How does the Santa Fe drive? Under the bonnet is a familiar 2.2-litre common rail direct-injected turbo-diesel engine producing 147kW at 3800rpm and 440Nm between 1750 and 2750rpm, matched to a six-speed automatic.

Combined-cycle factory claimed consumption is 7.7 litres per 100km, and on our recent comparison test it was the most frugal, with real-world use of around 9.0L/100km. Towing capacity is a handy 2.0-tonnes, though the download rating is a stingy 100kg.

It remains a strong, tractable engine with ample low-down grunt that makes it ideal for hauling a car-load of people and gear, while noise and vibrations are kept relatively well at bay. The only downer is needing gloves at the fuel pump, lest your hands get dirty.

The Hyundai’s heavily Australian-modified suspension and steering calibration is interesting. It rides a little firmer than the Kia (both have 19-inch wheels), and its handling and the sharpness of its steering from centre gives it good performance on twisting roads.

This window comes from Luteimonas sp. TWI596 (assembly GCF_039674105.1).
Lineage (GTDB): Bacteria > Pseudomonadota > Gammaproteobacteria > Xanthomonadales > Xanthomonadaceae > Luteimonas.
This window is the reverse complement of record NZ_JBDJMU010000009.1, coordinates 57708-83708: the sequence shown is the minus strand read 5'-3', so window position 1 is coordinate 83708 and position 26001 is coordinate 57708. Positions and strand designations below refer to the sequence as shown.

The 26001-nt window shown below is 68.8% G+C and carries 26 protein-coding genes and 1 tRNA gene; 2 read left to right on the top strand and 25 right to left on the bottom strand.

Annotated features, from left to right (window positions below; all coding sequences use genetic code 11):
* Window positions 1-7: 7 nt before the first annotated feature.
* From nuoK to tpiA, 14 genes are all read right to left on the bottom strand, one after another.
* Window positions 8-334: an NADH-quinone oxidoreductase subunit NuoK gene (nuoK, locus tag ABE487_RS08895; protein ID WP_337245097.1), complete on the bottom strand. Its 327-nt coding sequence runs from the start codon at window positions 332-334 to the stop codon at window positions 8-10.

Around-town compliance is generally good, though body control over big hits is less disciplined than some, making it feel less plush and more firm than we think a family SUV should.

The Hyundai was quite noisy for the class over a challenging gravel test road, with middling vibrations coming through the seat. While ostensibly a city focused crossover, the Santa Fe’s on-demand AWD system has the availability of a 50/50 front/rear lock mode up to 30km/h for slippery terrain, though its ground clearance is limiting.